28 March, 2011

28 March - Tim Rollins and K.O.S

LAUNCHPROJECTS - I returned last night from New York. I had mapped out everything I wanted to see - Lynda Benglis & George Condo at the New Museum, Tara Donovan and Donald Judd at Pace, Yayoi Kusama at Robert Miller Gallery, Kate Shepherd at Galerie LeLong, Anish Kapoor at Barbara Gladstone, and on and on. I will go on to my thoughts and impressions on some of these shows in a later blog, but I stumbled without itinerary into Lehmann Maupin and was captivated by an exhibition of works by Tim Rollins and K.O.S. (Kids of Survival).

Tim Rollins and K.O.S. began working together in the early 1980's when Rollins created a strategy for his students from Intermediate School 52 in the South Bronx that combined lessons in reading and writing with making art. Rollins told his students on that first day, "Today we are going to make art, but we are also going to make history."

As described on the ICA Philadelphia website:

"In a process they call "jammin," Rollins or one of the students reads aloud from the selected text while the other members draw and relate the stories to their own experiences. These drawings are then cut and pasted or enlarged and recreated on the grid.

The collaboration between Rollins and his students soon outgrew the classroom. Frustrated with the strictures of the public school system, Rollins opened the Art and Knowledge Workshop, an after-school program in an abandoned school building five blocks from IS52. After teaching all day at IS52, Rollins would meet K.O.S. members at the workshop; homework would be done and art would be made. In 1987, Rollins and K.O.S. began using a traveling workshop format to spread the ideas and inspiration behind their project beyond the South Bronx. In 1994, Rollins and K.O.S. moved their operation to a studio in Chelsea. There Rollins and some long-term K.O.S. members rebuilt and expanded the project nationally and internationally, significantly increasing the number of workshops conducted with other schools and arts institutions.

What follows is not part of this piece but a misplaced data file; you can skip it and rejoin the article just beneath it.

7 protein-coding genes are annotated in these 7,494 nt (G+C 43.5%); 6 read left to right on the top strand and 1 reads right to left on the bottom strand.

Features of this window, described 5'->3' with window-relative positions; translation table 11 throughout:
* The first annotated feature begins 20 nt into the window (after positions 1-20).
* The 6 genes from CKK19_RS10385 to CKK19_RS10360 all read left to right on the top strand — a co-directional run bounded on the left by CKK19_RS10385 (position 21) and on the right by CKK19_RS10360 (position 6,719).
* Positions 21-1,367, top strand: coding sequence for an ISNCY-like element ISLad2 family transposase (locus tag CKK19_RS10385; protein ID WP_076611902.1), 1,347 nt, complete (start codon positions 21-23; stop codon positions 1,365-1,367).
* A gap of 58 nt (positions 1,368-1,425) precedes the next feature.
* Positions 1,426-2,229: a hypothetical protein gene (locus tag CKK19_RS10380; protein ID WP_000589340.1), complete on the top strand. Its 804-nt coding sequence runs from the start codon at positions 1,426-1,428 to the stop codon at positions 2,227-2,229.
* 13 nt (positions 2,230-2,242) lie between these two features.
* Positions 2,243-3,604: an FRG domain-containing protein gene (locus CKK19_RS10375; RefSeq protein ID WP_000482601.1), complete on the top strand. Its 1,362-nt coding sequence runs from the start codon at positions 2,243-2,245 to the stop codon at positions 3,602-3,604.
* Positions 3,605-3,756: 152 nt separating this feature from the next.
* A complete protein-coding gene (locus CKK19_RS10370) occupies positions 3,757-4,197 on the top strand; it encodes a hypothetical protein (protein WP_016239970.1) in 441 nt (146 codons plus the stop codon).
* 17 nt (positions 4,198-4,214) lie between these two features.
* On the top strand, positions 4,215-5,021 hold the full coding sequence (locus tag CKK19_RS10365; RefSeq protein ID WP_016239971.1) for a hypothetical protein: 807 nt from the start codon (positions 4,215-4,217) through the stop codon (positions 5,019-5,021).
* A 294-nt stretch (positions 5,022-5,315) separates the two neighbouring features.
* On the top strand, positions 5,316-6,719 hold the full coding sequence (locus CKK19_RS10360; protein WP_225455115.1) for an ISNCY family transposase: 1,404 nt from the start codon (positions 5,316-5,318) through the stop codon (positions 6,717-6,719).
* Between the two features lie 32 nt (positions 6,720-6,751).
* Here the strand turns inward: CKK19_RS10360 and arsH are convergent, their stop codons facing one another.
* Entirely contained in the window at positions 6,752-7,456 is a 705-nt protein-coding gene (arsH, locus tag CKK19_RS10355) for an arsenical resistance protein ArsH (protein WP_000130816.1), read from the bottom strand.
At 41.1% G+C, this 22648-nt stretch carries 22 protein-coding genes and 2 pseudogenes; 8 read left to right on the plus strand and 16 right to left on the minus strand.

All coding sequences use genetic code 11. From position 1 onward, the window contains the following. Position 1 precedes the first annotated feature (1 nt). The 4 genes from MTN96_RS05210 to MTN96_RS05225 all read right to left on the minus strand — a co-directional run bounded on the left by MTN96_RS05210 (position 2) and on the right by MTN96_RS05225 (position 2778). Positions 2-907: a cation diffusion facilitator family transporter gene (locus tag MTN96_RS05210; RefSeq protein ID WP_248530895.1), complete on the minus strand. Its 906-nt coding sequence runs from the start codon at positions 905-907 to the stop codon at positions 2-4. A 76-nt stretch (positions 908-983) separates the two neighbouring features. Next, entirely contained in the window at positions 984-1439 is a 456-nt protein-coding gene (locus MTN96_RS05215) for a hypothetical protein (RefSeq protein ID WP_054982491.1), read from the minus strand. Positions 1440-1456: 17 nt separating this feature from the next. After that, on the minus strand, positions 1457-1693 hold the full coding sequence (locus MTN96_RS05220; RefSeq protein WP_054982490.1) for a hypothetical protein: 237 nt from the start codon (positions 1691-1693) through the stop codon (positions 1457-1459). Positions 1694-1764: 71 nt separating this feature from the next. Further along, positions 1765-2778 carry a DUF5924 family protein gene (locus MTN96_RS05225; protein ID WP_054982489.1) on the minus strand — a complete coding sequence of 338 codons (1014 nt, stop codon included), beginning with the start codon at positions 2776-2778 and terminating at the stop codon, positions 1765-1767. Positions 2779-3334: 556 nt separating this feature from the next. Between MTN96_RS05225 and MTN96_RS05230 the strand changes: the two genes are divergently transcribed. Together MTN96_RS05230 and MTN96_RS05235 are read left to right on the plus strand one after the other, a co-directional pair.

Today there are active K.O.S. members in Philadelphia, Memphis, San Francisco, Seattle, and New York. Rollins and K.O.S.'s decision to exhibit the art that they had created in their classroom in professional galleries marked an important turning point in their history; it signaled the moment they began to distinguish themselves from other teacher-student collaborations and demanded that their work be engaged first as fine art."

The images at Lehmann Maupin are wholly compelling, even without the back story. The majority of the exhibition consisted of elegant large-scale figurative paintings in indigos, blacks, and reds rendered in a Raymon-Pettibon-meets-Kara-Walker stroke atop white-washed pages from Adventures of Huckleberry Finn and The Great Gatsby. On a far wall hung quieter paintings made from sheets from the original operatic score of The Rise and Fall of the City of Mahagonny wrapped nets of butcher's twine and gold paint.

In an interview for Deutsche Bank Artmag, K.O.S. is described as "filling the gap between performance art, installation, graffiti, and Neo-Expressionism," and Rollins as "attracted to the idea of an intellectual revolution and learning. After twenty-six years, Tim Rollins is still riding that line between art, education, and a rescue operation." The exhibition continues the artists’ endeavor to challenge standard notions of art through education, collaboration, and deep engagement with literary and historical texts. The show stands alone in Chelsea in my mind for its content and intention. Again, in the words of Tim Rollins, "today we are going to make art, but we are also going to make history."

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